Salmon and trout, during the freshwater stage of their life cycle, eat mainly aquatic insects. Aquatic insects spend most of their life in water. They feed on leaves and woody material such as logs, stumps and branches that fall into the water from streambanks. Standing riparian vegetation is habitat for other insects that sometimes drop into the water, providing another food source for fish.

Thermal cover

Riparian vegetation shields streams and rivers from summer and winter temperature extremes that may be very stressful, or even fatal, to fish and other aquatic life. The cover of leaves and branches brings welcome shade, ensuring that the stream temperature remains cool in the summer and moderate in the winter. Cooler, shaded streams have less algae and are able to hold more dissolved oxygen, which fish need to breathe.

Flood control

During high stream flows, riparian vegetation slows and dissipates floodwaters. This prevents erosion that damages fish spawning areas and aquatic insect habitats.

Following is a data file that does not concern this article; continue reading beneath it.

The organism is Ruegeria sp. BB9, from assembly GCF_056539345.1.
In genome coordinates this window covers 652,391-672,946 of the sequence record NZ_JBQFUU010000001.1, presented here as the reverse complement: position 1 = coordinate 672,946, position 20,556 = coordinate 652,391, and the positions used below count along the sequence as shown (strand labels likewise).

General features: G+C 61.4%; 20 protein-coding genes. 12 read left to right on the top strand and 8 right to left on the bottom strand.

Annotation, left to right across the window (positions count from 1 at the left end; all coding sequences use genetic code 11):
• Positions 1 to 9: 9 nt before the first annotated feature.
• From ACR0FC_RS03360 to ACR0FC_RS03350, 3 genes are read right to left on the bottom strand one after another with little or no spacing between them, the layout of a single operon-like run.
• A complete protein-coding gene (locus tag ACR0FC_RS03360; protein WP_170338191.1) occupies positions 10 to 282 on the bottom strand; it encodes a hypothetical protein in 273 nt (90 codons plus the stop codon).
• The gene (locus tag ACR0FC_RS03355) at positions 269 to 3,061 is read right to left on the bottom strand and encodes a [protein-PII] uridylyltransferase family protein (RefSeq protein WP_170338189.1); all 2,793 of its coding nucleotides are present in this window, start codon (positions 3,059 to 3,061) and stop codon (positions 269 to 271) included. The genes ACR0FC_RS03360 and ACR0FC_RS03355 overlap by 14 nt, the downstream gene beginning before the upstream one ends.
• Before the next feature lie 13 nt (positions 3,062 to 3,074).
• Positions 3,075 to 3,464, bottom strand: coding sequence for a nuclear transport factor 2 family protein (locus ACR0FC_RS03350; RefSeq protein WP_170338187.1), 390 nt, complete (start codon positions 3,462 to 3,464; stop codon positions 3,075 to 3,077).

Waterfront Living Basics

Puget Sound’s iconic shoreline is something we all get to enjoy, whether we own property that has it or not. That’s why it’s in our best interest to take good care of it in the best way we can. Below are some resources that will help.

What to consider when building on the waterfront or buying shoreline property:

Seek expert advice prior to purchasing a shoreline property or building a new home.

Things to keep in mind when developing a property:

Frequently Asked Questions:

The answer to this question depends on your specific site conditions and should involve a site assessment by a shoreline specialist.  If your home is not directly at risk, then it is likely the answer will be “no” – there will be little reason to invest in expensive shoreline interventions such as a bulkhead.  In fact, it will be difficult to get new shoreline armor permitted if it does not directly protect a primary structure such as a home.  Ideally, your shoreline exhibits the typical slow, natural erosion process that supports coastal habitat and functions in Puget Sound.  Whatever the outcome of your shoreline assessment, you will want to make certain that you are not contributing to (or accelerating) erosion problems inadvertently.  Your property management decisions can cause unintended problems with drainage or slope instability.  Understanding how best to manage water and vegetation on your shoreline will limit erosion on your waterfront.